David Bourget (Western Ontario)
David Chalmers (ANU, NYU)
Rafael De Clercq
Ezio Di Nucci
Jonathan Jenkins Ichikawa
Jack Alan Reynolds
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Philosophy and Technology 25 (3):285-307 (2012)
Abstract Internet communication technology has been said to affect our sense of self by altering the way we construct “personal identity,” understood as identificatory valuative narratives about the self; in addition, some authors have warned that internet communication creates special conditions for moral agency that might gradually change our moral intuitions. Both of these effects are attributed to the fact that internet communication is “disembodied.” Our aim in this paper is to establish a link between this complex of claims and past and ongoing research in phenomenology, empirical psychology and cognitive science, in order to formulate an empirical hypothesis that can assist development and evaluation of recent technology for embodied telecommunication. We first suggest that for the purposes of interdisciplinary exchange, personal identity is formally best represented by a selection function that (for temporal intervals of variable length) “bundles” capacity ascriptions into identificatory narratives. Based on this model, we discuss which cultural changes engendered by the internet affect the construction of personal identity in ways that diminish our ethical sensitivies. In a second step, working from phenomenological claims by Martin Buber, we argue that disembodied communication severs two modes of cognitive function, preconceptual and conceptual, which tie together moral motivation, self-experience, and identity construction. We translate Buber’s claims into the theoretical idiom of the “theory of cognitive orientation,” a psychological theory of motivation that links up with recent research in embodied cognition. In a third step, we investigate whether the embodiment of the internet with communication robots (e.g., telenoids) holds out the prospect of reverting this structural change at least partially. We conclude by formulating an empirical hypothesis (for researchers in cognitive science) that has direct import, we submit, on the question whether embodied telecommunication promises a new form of ethically sensitive self-constituting encounter. Content Type Journal Article Category Special Issue Pages 1-23 DOI 10.1007/s13347-012-0064-9 Authors Johanna Seibt, Department for Philosophy and the History of Ideas, Aarhus University, Aarhus, Denmark Marco Nørskov, Department for Philosophy and the History of Ideas, Aarhus University, Aarhus, Denmark Journal Philosophy & Technology Online ISSN 2210-5441 Print ISSN 2210-5433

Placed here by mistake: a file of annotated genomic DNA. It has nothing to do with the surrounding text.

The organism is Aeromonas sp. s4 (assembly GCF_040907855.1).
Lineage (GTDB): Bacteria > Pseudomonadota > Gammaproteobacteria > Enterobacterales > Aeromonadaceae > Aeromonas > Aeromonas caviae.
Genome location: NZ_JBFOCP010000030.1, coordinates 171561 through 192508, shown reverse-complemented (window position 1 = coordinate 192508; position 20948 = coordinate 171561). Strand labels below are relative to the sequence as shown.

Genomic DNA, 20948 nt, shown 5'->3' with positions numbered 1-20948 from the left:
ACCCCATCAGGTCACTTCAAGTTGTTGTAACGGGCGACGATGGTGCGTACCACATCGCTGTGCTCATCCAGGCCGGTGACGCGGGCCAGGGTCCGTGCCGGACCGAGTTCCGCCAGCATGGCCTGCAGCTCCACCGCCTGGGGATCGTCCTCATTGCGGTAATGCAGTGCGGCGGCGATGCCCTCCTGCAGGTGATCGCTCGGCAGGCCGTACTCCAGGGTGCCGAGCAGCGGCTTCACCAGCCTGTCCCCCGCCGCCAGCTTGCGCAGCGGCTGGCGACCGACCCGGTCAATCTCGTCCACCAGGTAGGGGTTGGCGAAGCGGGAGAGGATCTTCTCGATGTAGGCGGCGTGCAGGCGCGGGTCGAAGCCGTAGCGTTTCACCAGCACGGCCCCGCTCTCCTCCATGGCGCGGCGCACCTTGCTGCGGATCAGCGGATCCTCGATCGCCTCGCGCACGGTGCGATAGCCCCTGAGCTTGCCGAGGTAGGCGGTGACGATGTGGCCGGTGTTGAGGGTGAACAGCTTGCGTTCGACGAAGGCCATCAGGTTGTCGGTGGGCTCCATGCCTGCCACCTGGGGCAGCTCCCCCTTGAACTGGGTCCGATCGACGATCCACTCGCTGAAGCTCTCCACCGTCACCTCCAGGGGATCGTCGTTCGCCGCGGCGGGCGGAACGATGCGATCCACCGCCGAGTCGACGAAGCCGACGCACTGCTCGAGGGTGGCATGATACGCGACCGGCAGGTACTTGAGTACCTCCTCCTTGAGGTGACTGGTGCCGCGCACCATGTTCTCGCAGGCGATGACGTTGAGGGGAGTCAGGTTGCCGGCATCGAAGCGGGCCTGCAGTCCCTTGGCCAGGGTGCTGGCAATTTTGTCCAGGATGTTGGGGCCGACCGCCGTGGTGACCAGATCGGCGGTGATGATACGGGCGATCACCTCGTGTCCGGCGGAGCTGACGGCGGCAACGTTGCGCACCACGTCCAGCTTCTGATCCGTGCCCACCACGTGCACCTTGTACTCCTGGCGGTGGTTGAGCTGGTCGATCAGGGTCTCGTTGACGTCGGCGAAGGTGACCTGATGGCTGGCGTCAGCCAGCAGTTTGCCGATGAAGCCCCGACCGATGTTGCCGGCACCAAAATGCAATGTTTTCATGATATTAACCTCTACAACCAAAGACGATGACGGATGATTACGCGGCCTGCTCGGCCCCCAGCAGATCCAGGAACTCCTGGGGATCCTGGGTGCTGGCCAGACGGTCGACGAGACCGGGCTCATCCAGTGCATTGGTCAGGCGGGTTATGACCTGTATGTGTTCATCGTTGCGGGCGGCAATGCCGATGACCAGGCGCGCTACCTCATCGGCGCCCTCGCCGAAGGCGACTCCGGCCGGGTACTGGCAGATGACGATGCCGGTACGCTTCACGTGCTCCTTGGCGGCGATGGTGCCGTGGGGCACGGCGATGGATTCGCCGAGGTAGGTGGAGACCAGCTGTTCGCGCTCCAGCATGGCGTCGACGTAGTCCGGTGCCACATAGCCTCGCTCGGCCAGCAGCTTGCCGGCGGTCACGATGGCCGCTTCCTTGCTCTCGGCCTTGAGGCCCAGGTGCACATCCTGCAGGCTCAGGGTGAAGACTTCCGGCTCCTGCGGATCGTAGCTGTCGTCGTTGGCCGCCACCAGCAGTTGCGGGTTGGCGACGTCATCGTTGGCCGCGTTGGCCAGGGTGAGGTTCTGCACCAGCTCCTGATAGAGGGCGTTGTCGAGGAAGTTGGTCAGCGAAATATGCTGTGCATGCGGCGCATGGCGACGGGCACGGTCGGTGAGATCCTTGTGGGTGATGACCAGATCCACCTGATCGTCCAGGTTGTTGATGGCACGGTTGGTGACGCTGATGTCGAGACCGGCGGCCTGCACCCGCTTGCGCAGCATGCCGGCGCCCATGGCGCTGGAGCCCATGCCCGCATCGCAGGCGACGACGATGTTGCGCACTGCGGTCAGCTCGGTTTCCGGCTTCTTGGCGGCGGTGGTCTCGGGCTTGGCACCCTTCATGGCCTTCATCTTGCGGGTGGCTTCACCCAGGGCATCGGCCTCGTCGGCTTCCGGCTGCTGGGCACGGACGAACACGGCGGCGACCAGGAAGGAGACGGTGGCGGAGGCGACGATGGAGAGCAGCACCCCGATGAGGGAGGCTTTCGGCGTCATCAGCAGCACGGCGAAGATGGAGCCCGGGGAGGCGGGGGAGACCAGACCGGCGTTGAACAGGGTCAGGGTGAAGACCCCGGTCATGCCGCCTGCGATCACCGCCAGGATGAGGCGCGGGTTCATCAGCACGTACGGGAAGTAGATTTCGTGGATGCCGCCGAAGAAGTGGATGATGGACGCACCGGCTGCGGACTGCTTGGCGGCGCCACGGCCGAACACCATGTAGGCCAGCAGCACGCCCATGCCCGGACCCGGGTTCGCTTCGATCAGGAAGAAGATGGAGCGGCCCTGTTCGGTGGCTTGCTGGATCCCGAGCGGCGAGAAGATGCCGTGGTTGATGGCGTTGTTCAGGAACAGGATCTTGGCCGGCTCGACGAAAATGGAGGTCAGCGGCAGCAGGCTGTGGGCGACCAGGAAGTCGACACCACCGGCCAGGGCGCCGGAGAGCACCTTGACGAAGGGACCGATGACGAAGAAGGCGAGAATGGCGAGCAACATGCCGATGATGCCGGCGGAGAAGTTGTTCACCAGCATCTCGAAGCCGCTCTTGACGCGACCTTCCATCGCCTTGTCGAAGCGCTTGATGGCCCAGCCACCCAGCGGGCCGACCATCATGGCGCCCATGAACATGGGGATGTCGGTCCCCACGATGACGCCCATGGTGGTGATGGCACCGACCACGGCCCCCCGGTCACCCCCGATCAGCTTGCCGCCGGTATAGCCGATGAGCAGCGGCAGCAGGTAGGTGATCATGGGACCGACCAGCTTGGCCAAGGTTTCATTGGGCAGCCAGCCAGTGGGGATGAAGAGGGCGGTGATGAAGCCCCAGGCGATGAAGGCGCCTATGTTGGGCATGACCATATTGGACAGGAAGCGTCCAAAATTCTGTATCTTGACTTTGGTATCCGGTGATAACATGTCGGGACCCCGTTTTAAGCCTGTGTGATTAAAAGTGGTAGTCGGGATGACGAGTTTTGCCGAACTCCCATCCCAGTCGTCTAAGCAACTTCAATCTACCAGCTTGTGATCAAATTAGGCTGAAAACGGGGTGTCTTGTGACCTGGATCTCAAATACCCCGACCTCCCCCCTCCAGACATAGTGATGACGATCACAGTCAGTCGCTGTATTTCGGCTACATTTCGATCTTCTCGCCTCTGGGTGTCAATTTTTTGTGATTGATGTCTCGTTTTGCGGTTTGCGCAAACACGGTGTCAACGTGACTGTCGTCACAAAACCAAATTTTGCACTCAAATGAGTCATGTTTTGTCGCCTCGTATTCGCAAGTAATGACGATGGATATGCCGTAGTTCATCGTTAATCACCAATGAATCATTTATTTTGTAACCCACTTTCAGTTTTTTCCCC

|Keywords||philosophy of technology personal identity robotics moral agency Martin Buber Don Ihde|
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References found in this work BETA
Alva Noë (2005). Action in Perception. The MIT Press.
Francisco Varela, Evan Thompson & Eleanor Rosch (1991). The Embodied Mind: Cognitive Science and Human Experience. MIT Press.
Derek Parfit (1984). Reasons and Persons. Oxford University Press.
Shaun Gallagher (2005). How the Body Shapes the Mind. Oxford: Clarendon Press.
Citations of this work BETA
Ryuji Yamazaki, Louise Christensen, Kate Skov, Chi-Chih Chang, Malene F. Damholdt, Hidenobu Sumioka, Shuichi Nishio & Hiroshi Ishiguro (2016). Intimacy in Phone Conversations: Anxiety Reduction for Danish Seniors with Hugvie. Frontiers in Psychology 7.
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